“Somebody has to come and teach me self-control,” sings Anthony Keidis toward the end of the deafening jazz-funk odyssey Aquatic Mouth Dance. It’s the third of a grueling 17 tracks on the Red Hot Chili Peppers’ 12th album, which promises a lot Boundless love but delivers unlimited noodles instead. I’ve used the term “noodles” for years, but never has music reminded me so vividly of soft, mild carbohydrates being relentlessly squirted into ribbon strings and falling lifeless onto a kitchen counter. The effect is mainly caused by Flea’s bass lines, which feel less played than extruded. But Keidis’ free-associative lyrics, coupled with returning guitarist John Frusciante’s headless chicken riffing, add little gravy to this limp dish.
For the first time since 2014, the Los Angeles groovesters have teamed up with producer Rick Rubin, who hung his beard over the mixing desk for the first time on their seminal 1991 album. Blood Sugar Sex Magic. The record included era-defining punk-funk hits like “Under the Bridge” and “Give It Away”; Rubin stayed with them for their next five albums. Interviewed on last year’s Chris Jericho podcast, he said the band’s strength lies in the sheer volume of songs they write – but admitted he doesn’t necessarily know how to “fix” their mass of material. In this case, he seems to have just hit record and let them jam until their batteries died. They certainly haven’t recaptured the energy of the ’90s.
It gets harder and harder to separate the tracks in the great unwinding of this record. But I’ll do my best: It starts with the nicely sloshing guitar riffing of “Black Summer”. The mood is initially so comfortable sundowners-on-the-beach that one can overlook Keidis’ gentle ramblings about platypuses and cremations. But things get duller when the bass and drums burst in. There’s a solid punch and rapper rhythm on “Here Ever After.” And then the top of Flea’s toothpaste tube pops off and he begins squeezing out the thick, muddy jazz of “Aquatic Mouth,” complete with tinny drool. Slower and slightly proggy, “Not the One” has the most memorable melody on the record, with a dreamy panpipe synth line and a lovely liquid piano part. Keidis even makes the rare effort to tell an actual story by singing, “Give me the love and I’ll tell you when to run.”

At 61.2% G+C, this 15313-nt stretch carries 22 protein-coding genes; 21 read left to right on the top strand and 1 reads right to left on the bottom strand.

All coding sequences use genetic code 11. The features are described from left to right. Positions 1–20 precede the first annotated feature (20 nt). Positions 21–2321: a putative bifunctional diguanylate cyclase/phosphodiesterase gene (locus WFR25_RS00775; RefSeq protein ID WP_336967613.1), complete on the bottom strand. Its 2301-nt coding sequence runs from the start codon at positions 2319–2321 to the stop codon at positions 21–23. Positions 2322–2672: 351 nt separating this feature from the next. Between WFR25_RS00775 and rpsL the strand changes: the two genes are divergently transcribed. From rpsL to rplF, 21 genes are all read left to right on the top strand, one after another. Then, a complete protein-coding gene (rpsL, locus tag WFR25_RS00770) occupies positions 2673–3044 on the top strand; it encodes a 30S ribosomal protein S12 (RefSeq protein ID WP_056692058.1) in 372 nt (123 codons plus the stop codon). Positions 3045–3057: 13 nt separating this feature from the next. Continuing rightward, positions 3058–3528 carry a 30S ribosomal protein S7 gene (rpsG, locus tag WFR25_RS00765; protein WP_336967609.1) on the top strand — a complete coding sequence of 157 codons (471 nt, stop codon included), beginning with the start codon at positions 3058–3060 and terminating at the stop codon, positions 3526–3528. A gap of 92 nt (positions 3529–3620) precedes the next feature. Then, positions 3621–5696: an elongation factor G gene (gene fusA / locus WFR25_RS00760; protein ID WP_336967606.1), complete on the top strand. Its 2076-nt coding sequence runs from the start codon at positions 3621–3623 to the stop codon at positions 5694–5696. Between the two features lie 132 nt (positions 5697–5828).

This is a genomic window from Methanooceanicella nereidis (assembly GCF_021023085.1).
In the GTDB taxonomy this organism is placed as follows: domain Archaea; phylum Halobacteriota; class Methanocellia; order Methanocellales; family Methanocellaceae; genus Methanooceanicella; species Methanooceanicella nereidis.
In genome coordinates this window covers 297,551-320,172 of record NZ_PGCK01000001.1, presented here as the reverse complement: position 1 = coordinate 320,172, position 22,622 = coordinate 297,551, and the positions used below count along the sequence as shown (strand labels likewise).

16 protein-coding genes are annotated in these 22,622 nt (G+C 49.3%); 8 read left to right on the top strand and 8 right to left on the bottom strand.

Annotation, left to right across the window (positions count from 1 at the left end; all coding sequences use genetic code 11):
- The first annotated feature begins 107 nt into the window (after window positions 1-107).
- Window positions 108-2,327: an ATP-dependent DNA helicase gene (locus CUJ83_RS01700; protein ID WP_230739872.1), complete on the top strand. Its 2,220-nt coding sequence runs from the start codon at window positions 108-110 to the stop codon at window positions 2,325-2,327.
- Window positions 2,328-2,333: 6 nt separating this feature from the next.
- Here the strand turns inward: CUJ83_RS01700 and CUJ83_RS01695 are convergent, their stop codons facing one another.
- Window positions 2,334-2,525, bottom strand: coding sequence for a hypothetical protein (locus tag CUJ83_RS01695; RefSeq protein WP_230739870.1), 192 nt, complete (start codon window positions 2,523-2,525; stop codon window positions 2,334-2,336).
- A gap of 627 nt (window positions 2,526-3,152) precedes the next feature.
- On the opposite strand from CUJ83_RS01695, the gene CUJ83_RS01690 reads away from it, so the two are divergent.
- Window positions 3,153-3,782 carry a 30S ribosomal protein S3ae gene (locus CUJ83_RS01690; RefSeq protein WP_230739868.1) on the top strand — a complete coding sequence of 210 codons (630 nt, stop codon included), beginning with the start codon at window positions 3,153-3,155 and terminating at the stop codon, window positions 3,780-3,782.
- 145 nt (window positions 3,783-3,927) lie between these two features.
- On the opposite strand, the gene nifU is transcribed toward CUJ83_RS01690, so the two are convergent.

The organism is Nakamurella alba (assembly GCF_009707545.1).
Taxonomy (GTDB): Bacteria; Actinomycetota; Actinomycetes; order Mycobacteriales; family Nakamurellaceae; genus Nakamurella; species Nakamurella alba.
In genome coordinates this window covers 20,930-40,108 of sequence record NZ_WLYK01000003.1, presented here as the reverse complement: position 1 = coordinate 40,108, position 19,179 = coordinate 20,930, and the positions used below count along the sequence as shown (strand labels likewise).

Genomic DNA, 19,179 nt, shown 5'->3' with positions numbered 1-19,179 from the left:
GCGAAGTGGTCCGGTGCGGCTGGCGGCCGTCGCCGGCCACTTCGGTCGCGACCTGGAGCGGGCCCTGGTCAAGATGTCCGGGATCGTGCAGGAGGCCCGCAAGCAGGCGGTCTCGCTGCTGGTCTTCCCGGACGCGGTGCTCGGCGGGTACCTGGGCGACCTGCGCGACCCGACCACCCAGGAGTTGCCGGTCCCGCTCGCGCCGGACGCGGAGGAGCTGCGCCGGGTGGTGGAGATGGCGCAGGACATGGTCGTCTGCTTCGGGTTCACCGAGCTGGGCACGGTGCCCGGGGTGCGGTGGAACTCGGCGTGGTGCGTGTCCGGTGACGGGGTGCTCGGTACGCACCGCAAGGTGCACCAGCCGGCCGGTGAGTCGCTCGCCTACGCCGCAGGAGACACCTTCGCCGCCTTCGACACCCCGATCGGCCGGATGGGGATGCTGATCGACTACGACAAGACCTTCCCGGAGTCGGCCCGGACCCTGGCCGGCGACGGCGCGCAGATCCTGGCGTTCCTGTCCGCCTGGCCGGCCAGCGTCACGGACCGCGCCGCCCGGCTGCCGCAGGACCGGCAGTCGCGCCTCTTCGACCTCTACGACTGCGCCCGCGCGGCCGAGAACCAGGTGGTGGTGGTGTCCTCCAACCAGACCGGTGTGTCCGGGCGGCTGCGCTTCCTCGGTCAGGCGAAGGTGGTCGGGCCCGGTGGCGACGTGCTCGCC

But then we’re back to noodles with Poster Child, and Keidis sounds like he’s spent the afternoon coming up with rhymes for a year’s worth of random Wordle solutions. In a recent interview, he said so during recording Boundless lovehe decided that “If [a lyric] came to me, it’s in the song. Next.” That approach was reportedly because he “didn’t have the luxury of editing or censoring his words.” That seems odd for a platinum-selling band that can probably afford more than a few hours of studio time. I suppose the inexplicably loyal Peppers fans have gotten used to it by now and will happily nod along as Keidis asks, “Will you be my traffic jam? Spirographic anagram…” like he does on “One Way Traffic.”
I suspect they’ll also be happy to headbang to Frusciante’s circular solo on “Great Apes” and bang their steering wheels to “The Heavy Wing’s” lazy drum patterns, designed to mimic “a restless wolverine.” Because if there’s one thing about this album (on and on) it’s that it sure fits the brand. It’s just smoother and slower and sloppier than before.
https://www.independent.co.uk/arts-entertainment/music/reviews/red-hot-chili-peppers-review-unlimited-love-b2047977.html Red Hot Chili Peppers Review, Unlimited Love: The rock band’s batteries are drained on this lifeless album